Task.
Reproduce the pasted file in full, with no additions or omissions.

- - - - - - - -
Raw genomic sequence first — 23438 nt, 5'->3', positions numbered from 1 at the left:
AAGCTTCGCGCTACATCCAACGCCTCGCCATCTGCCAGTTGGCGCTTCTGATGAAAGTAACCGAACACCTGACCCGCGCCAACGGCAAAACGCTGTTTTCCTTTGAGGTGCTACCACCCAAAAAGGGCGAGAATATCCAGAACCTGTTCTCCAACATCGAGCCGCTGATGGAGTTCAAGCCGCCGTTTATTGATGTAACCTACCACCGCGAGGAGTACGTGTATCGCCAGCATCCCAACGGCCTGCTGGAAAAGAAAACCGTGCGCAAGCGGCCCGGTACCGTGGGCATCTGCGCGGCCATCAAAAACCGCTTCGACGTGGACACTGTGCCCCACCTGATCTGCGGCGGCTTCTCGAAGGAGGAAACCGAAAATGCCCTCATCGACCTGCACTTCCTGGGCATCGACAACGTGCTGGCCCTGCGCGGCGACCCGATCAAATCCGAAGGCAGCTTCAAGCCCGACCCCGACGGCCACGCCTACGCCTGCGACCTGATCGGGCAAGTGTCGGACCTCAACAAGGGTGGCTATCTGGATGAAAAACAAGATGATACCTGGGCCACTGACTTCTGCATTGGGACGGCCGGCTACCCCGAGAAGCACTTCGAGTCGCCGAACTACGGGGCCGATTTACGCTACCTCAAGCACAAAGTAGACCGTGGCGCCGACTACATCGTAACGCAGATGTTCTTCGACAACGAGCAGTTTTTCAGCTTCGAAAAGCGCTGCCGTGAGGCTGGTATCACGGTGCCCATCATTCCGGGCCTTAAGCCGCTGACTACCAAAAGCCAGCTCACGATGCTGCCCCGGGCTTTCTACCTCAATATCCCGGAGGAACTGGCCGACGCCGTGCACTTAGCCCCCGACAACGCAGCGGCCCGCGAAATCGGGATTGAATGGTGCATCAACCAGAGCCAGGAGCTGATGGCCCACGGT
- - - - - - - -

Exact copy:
Raw genomic sequence first — 23438 nt, 5'->3', positions numbered from 1 at the left:
AAGCTTCGCGCTACATCCAACGCCTCGCCATCTGCCAGTTGGCGCTTCTGATGAAAGTAACCGAACACCTGACCCGCGCCAACGGCAAAACGCTGTTTTCCTTTGAGGTGCTACCACCCAAAAAGGGCGAGAATATCCAGAACCTGTTCTCCAACATCGAGCCGCTGATGGAGTTCAAGCCGCCGTTTATTGATGTAACCTACCACCGCGAGGAGTACGTGTATCGCCAGCATCCCAACGGCCTGCTGGAAAAGAAAACCGTGCGCAAGCGGCCCGGTACCGTGGGCATCTGCGCGGCCATCAAAAACCGCTTCGACGTGGACACTGTGCCCCACCTGATCTGCGGCGGCTTCTCGAAGGAGGAAACCGAAAATGCCCTCATCGACCTGCACTTCCTGGGCATCGACAACGTGCTGGCCCTGCGCGGCGACCCGATCAAATCCGAAGGCAGCTTCAAGCCCGACCCCGACGGCCACGCCTACGCCTGCGACCTGATCGGGCAAGTGTCGGACCTCAACAAGGGTGGCTATCTGGATGAAAAACAAGATGATACCTGGGCCACTGACTTCTGCATTGGGACGGCCGGCTACCCCGAGAAGCACTTCGAGTCGCCGAACTACGGGGCCGATTTACGCTACCTCAAGCACAAAGTAGACCGTGGCGCCGACTACATCGTAACGCAGATGTTCTTCGACAACGAGCAGTTTTTCAGCTTCGAAAAGCGCTGCCGTGAGGCTGGTATCACGGTGCCCATCATTCCGGGCCTTAAGCCGCTGACTACCAAAAGCCAGCTCACGATGCTGCCCCGGGCTTTCTACCTCAATATCCCGGAGGAACTGGCCGACGCCGTGCACTTAGCCCCCGACAACGCAGCGGCCCGCGAAATCGGGATTGAATGGTGCATCAACCAGAGCCAGGAGCTGATGGCCCACGGT